CARACAS – Venezuela’s leftist incumbent Nicolás Maduro said on Tuesday that bondholders have lost some $77 billion as issuers have stopped earning $127 billion due to the direct effects of the harsh sanctions imposed by Washington, making the nation’s oil revenues plummet for a loss of $102.5 billion between 2014 and 2019.
Maduro also ratified a proposal to negotiate directly with the bondholders in order to resolve the defaulted debt issue by negotiation.
In the annual State of the Nation address known as “Memoria y Cuenta” in front of Venezuela's Parliament (aka National Assembly or AN), the socialist leader pointed out that oil production dropped 69% in the last five years with a linear reduction of 2.1 million barrels per day (bpd) on average.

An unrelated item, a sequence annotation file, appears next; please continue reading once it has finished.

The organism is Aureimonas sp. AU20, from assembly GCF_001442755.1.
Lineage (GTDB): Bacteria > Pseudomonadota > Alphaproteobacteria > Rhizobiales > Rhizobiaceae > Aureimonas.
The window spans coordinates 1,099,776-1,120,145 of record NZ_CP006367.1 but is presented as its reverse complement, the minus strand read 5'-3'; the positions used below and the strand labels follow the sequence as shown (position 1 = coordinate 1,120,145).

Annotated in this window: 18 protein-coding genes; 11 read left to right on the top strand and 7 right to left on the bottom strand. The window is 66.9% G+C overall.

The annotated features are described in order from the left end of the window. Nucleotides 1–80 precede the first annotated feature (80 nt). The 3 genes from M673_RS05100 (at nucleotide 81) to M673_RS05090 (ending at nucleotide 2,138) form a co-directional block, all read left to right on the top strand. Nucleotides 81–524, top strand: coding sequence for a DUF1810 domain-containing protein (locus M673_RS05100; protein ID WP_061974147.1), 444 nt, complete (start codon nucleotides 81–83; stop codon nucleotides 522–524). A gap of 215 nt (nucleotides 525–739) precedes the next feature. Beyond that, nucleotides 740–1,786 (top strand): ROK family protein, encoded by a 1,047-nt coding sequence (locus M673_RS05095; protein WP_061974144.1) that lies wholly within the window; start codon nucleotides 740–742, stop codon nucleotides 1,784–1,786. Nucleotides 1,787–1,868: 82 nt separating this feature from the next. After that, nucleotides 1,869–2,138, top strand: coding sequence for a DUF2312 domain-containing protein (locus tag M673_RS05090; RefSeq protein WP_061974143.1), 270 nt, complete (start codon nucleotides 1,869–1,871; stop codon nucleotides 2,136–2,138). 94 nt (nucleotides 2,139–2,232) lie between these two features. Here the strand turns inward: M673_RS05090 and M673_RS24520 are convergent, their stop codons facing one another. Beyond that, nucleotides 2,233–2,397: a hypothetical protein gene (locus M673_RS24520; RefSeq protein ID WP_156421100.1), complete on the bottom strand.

Furthermore, he pointed out that the country has more than $43 billion in frozen assets – referring to them as “stolen” – abroad, including $1.2 billion worth of gold blocked by the Bank of England.
Maduro proposed a plan to the now chavista-controlled AN concerning the recovery of these foreign assets including Citgo, the US-based refining arm of state-run oil company Petróleos de Venezuela (PDVSA), and Monómeros, a Colombian fertilizers firm owned by petrochemicals company Pequiven.
“If we recover these assets, Venezuela would register an immediate and miraculous recovery. We would have the capacity to produce 2.5 million bpd,” he said.
With regard to the sanctions, or “coercive and illegal measures” as he likes to call them, Maduro said that Venezuela has paid $109.6 billion in external debt during the five-year period prior to the sanctions, because the country “was always willing to honor its obligations.”